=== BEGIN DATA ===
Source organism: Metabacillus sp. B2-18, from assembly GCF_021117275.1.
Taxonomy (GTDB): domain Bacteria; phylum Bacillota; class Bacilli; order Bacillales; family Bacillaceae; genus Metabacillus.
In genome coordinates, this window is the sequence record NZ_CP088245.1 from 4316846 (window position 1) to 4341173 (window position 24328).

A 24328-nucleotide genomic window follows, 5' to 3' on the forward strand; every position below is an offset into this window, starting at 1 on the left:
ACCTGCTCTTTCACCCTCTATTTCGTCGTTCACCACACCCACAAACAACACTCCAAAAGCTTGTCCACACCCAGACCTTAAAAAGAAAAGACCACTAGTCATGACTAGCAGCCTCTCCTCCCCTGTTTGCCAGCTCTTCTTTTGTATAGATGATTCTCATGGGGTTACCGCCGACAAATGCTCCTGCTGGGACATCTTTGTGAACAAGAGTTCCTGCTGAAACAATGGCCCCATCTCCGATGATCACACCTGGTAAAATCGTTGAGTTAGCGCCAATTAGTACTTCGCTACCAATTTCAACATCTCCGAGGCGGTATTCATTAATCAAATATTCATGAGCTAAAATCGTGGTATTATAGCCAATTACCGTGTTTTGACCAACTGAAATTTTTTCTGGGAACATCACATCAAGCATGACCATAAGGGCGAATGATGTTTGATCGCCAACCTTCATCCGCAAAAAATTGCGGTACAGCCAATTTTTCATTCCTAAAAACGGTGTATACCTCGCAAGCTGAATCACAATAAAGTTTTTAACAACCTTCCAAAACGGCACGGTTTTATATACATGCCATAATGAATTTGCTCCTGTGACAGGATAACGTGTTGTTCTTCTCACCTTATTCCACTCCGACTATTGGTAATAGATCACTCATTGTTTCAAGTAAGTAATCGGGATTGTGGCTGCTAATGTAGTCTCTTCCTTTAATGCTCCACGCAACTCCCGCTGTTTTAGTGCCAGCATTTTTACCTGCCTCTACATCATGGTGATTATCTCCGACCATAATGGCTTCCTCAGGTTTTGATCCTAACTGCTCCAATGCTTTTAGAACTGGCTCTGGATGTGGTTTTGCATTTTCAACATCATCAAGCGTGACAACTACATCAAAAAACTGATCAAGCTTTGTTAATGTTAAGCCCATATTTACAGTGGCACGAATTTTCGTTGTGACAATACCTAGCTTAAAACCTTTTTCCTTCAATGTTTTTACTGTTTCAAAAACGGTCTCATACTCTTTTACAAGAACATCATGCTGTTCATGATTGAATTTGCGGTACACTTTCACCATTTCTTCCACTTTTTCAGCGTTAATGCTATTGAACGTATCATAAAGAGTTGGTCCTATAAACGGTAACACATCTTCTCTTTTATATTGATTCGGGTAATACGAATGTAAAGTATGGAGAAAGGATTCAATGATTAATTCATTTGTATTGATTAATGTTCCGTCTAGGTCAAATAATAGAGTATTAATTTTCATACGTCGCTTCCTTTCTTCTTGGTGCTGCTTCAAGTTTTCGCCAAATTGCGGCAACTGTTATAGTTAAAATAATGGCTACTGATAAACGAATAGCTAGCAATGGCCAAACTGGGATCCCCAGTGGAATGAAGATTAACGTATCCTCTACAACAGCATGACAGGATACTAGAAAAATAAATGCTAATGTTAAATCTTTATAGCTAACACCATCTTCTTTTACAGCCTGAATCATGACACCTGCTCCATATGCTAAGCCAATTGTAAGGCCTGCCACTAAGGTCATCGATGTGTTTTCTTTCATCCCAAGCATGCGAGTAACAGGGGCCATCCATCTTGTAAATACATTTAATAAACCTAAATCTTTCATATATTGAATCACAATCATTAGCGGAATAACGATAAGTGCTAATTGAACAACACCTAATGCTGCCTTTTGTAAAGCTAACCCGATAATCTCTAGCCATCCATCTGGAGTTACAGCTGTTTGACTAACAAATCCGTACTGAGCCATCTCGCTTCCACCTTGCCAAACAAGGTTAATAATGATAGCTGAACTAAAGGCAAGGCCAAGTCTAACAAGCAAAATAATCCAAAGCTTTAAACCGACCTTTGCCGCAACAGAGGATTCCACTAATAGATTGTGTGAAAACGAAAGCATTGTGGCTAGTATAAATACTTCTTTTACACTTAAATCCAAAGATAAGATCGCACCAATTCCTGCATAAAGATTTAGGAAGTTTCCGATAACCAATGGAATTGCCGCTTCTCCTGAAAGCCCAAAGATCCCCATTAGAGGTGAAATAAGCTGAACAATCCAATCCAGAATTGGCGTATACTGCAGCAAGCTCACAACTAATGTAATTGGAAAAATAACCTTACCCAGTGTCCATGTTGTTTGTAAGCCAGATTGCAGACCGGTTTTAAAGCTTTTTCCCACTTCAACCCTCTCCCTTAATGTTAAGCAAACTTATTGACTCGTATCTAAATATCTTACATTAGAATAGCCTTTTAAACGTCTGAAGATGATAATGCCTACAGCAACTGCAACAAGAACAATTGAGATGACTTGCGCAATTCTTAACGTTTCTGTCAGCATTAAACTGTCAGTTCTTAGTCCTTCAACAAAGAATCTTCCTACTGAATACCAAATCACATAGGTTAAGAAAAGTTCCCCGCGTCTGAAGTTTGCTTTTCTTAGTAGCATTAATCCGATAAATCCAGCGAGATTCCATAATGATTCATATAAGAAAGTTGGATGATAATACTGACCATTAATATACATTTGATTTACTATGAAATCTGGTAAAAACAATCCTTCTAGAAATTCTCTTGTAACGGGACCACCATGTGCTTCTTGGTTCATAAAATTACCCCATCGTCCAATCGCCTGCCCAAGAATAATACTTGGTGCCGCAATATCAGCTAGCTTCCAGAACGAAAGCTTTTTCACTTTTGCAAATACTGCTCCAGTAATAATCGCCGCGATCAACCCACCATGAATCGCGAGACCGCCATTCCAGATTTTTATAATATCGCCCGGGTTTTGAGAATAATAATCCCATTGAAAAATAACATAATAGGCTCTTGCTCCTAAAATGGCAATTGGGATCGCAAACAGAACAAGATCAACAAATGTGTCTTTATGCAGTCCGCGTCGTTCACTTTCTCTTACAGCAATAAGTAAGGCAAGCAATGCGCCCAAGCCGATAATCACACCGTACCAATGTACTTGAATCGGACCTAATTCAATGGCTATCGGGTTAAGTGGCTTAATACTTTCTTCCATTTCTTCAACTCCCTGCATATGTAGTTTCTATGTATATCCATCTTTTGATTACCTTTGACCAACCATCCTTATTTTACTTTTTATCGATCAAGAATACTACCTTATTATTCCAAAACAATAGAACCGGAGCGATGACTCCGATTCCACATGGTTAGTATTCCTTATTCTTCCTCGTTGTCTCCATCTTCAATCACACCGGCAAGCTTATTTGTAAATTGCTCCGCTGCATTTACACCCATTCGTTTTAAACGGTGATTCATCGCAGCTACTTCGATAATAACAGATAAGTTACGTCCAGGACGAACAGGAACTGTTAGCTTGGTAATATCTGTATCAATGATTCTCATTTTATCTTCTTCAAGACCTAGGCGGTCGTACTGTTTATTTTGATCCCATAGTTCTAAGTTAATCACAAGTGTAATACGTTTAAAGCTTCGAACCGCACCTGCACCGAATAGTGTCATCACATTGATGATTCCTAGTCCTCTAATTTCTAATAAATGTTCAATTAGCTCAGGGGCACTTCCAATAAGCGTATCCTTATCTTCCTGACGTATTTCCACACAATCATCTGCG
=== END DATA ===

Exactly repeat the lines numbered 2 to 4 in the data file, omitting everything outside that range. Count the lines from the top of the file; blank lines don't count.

Taxonomy (GTDB): domain Bacteria; phylum Bacillota; class Bacilli; order Bacillales; family Bacillaceae; genus Metabacillus.
In genome coordinates, this window is the sequence record NZ_CP088245.1 from 4316846 (window position 1) to 4341173 (window position 24328).

A 24328-nucleotide genomic window follows, 5' to 3' on the forward strand; every position below is an offset into this window, starting at 1 on the left: